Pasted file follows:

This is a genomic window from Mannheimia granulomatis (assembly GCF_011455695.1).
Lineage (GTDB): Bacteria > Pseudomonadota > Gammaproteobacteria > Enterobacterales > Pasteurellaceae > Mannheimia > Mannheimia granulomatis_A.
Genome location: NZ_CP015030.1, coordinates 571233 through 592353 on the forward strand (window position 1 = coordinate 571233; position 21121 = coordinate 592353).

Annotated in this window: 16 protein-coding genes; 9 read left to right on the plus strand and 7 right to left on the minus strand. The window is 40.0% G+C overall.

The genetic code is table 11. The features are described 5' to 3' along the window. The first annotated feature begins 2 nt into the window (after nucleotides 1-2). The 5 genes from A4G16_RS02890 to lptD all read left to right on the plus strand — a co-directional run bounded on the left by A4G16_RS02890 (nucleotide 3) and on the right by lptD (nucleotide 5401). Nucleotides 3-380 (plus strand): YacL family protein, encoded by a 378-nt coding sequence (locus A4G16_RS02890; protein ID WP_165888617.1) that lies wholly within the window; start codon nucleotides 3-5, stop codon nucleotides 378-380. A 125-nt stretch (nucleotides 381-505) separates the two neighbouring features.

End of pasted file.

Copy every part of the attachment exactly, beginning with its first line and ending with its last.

This is a genomic window from Mannheimia granulomatis (assembly GCF_011455695.1).
Lineage (GTDB): Bacteria > Pseudomonadota > Gammaproteobacteria > Enterobacterales > Pasteurellaceae > Mannheimia > Mannheimia granulomatis_A.
Genome location: NZ_CP015030.1, coordinates 571233 through 592353 on the forward strand (window position 1 = coordinate 571233; position 21121 = coordinate 592353).

Annotated in this window: 16 protein-coding genes; 9 read left to right on the plus strand and 7 right to left on the minus strand. The window is 40.0% G+C overall.

The genetic code is table 11. The features are described 5' to 3' along the window. The first annotated feature begins 2 nt into the window (after nucleotides 1-2). The 5 genes from A4G16_RS02890 to lptD all read left to right on the plus strand — a co-directional run bounded on the left by A4G16_RS02890 (nucleotide 3) and on the right by lptD (nucleotide 5401). Nucleotides 3-380 (plus strand): YacL family protein, encoded by a 378-nt coding sequence (locus A4G16_RS02890; protein ID WP_165888617.1) that lies wholly within the window; start codon nucleotides 3-5, stop codon nucleotides 378-380. A 125-nt stretch (nucleotides 381-505) separates the two neighbouring features.